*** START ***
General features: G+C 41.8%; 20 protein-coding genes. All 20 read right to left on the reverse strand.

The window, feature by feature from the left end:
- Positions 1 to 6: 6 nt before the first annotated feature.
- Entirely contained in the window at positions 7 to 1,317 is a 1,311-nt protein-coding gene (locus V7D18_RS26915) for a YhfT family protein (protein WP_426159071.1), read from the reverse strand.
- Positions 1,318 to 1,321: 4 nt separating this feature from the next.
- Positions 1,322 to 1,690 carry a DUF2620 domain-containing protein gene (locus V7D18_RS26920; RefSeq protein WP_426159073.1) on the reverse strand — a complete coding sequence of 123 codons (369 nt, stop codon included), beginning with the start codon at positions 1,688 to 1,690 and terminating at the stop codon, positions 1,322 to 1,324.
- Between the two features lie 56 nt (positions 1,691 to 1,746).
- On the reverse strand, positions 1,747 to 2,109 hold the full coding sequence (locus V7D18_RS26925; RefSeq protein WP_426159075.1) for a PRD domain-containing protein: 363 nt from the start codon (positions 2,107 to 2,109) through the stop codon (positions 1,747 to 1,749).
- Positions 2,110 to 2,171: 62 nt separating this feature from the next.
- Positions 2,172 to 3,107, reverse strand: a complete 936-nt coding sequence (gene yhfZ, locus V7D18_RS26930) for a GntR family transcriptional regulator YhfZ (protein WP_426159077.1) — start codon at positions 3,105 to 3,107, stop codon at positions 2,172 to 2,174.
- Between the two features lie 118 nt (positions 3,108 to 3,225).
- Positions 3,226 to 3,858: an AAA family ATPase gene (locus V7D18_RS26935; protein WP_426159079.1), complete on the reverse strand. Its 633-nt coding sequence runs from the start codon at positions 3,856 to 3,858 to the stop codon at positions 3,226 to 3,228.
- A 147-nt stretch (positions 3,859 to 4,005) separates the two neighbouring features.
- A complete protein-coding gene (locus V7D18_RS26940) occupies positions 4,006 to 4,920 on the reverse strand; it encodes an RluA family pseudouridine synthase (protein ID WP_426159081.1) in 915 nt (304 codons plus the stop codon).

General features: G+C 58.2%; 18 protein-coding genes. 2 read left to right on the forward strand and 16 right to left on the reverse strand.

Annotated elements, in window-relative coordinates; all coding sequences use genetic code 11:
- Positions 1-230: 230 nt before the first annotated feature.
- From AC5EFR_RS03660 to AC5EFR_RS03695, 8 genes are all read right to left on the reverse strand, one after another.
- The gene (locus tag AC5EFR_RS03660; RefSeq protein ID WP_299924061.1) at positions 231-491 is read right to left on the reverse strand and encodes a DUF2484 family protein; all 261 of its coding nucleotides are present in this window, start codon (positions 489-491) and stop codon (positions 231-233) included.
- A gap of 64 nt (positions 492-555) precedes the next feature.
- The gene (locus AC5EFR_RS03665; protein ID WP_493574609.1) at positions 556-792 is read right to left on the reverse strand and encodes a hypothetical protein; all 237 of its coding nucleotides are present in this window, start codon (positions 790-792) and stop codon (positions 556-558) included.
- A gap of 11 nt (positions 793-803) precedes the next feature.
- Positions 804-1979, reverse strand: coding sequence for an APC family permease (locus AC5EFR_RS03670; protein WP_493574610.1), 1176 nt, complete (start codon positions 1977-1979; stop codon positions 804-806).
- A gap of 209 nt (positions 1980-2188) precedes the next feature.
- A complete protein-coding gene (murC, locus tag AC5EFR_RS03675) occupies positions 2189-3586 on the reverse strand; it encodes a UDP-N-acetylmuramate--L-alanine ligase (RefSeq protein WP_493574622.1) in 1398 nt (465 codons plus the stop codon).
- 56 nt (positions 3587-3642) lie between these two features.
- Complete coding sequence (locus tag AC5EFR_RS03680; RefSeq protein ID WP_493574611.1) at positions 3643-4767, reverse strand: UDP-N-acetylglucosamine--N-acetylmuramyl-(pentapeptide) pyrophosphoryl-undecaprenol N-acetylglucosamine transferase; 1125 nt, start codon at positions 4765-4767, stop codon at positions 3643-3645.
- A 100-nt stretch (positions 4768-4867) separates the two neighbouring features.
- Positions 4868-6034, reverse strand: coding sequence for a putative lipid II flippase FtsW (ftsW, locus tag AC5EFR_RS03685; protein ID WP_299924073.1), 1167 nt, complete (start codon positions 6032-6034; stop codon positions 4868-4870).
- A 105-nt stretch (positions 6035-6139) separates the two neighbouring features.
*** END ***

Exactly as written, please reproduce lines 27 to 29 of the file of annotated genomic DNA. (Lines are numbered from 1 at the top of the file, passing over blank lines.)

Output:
- Complete coding sequence (locus tag AC5EFR_RS03680; RefSeq protein ID WP_493574611.1) at positions 3643-4767, reverse strand: UDP-N-acetylglucosamine--N-acetylmuramyl-(pentapeptide) pyrophosphoryl-undecaprenol N-acetylglucosamine transferase; 1125 nt, start codon at positions 4765-4767, stop codon at positions 3643-3645.
- A 100-nt stretch (positions 4768-4867) separates the two neighbouring features.
- Positions 4868-6034, reverse strand: coding sequence for a putative lipid II flippase FtsW (ftsW, locus tag AC5EFR_RS03685; protein ID WP_299924073.1), 1167 nt, complete (start codon positions 6032-6034; stop codon positions 4868-4870).